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Marie Madeleine Cardon

A child’s dream.

Marie Madeleine Cardon

Around age six or seven, Marie Madeleine Cardon was sleeping in her bed and had a dream that would change her family’s life many years later. She dreamed of herself as a young woman, in a small meadow by her father’s vineyard in Italy, looking after her family’s milk cows so they didn’t wander into the vineyard. Lying in the meadow while the cows grazed, she dreamed she was reading a book until she looked up and saw three strangers standing in front of her.

Alarmed by the strangers, she watched them until one of the strangers said to her, “Fear not for we are the Servants of God, and have come from afar to bring unto you the gospel, and all who desire to be saved, in the Kingdom of Heaven.” The stranger continued to tell her many things about her family’s future and gave her two small books, one with a pale blue cover and one with a pale green cover, telling her if she read them carefully, and obeyed the commandments of God, she would be saved.

When she woke up, Marie felt frightened and strange about the dream. She went into the kitchen where her mother was making breakfast. Her mother noticed that Marie was pale and quiet and asked her if she was sick, but Marie said no as she did not know how to explain her dream to her mother.

When her father came in, her mother asked him to find out what was the matter with Marie. Putting her on his knee, her father talked to her until Marie finally told him all about her dream, the three strangers and what they had told her. Marie’s parents were not sure what the dream meant but felt it was important and they remembered it and reflected on it often.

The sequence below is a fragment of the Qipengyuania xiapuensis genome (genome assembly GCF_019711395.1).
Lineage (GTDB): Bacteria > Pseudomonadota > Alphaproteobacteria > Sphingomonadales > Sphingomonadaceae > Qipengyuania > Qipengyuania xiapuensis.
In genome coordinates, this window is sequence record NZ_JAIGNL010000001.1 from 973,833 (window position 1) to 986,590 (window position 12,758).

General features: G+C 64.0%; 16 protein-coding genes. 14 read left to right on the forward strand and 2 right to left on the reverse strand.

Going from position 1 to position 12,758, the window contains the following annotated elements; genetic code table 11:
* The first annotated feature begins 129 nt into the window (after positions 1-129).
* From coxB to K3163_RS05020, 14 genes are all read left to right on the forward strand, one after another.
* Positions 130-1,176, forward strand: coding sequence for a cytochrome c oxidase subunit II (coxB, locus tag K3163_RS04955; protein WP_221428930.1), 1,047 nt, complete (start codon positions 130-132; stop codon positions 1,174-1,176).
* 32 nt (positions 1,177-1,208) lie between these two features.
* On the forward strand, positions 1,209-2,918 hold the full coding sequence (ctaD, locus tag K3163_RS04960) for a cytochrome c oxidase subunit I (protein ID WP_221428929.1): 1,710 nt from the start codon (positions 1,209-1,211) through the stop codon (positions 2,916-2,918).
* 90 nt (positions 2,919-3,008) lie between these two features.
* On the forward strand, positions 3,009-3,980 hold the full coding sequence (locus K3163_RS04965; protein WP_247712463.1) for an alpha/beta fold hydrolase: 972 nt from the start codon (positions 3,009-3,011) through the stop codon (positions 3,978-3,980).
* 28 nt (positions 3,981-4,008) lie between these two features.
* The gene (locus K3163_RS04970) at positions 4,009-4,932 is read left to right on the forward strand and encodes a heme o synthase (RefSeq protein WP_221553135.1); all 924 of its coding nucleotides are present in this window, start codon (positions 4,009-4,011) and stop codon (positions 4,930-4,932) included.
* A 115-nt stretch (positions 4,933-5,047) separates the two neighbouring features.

Marie lived near Prarostino in northern Italy with her parents, two sisters and four brothers. Her father had a vineyard and worked as an architect building houses. It was while working on the construction of a large house that Marie’s father hired a new employee who told him about three strangers who were preaching strange new religious doctrines in Torre Pellice.

The three strangers and the things they were rumoured to be teaching sounded familiar to Marie’s father, who wondered if this was related to Marie’s dream. He came home, asked his wife to prepare his Sunday clothes, and then set off on foot to Torre Pellice to find these three strangers. Her father walked “all that afternoon and all night and the next morning over the mountains and down in the valley” to arrive at Torre Pellice. He arrived on Sunday morning, just in time to hear the three strangers preach. They turned out to be Latter-day Saint missionaries, and after listening to them, he invited them to return home with him. On the way, he told them about Marie’s childhood dream and how anxious he was for her to meet them.

When her father arrived with the three missionaries, Marie was not home. Now a young woman of sixteen, Marie was out in the small meadow by the vineyard looking after the cows. Eager to introduce them, Marie’s father led the three missionaries out to the meadow. Marie was lying in the meadow absorbed by a book she was reading until they came and her father said, “Here is my daughter who had the vision concerning the three strangers who had appeared to her, and told her that they were the servants of God.” Marie recognised them as the men from her dream, and recognised the religious pamphlets they gave her and her family as being the books in her dream.

Marie and her parents were baptised into The Church of Jesus Christ of Latter-day Saints in the spring of 1851, as well as most of her siblings. Marie herself took her time to learn about the Church, studying the scriptures and praying. She wrote, “Despite the dream or vision I had when a child, I felt that I must be entirely sure and satisfied of that which I was about to embrace. I determined to fast and pray in secret… until I did receive an answer from God that this gospel was true.”

Research: Michelle Graabek
Writing: Michelle Graabek
Editing: Amy Epps & Louise Paulsen
Photography: Hopefully upcoming, I am waiting for permission from a relative.

Dursteller, Eric R., James A. Toronto and Michael W. Homer. Mormons in the Piazza: History of the Latter-day Saints in Italy, Religious Studies Center, Brigham Young University in cooperation with Deseret Book, p.60-63, 2017.
Marie C. Guild autobiography, circa 1909.

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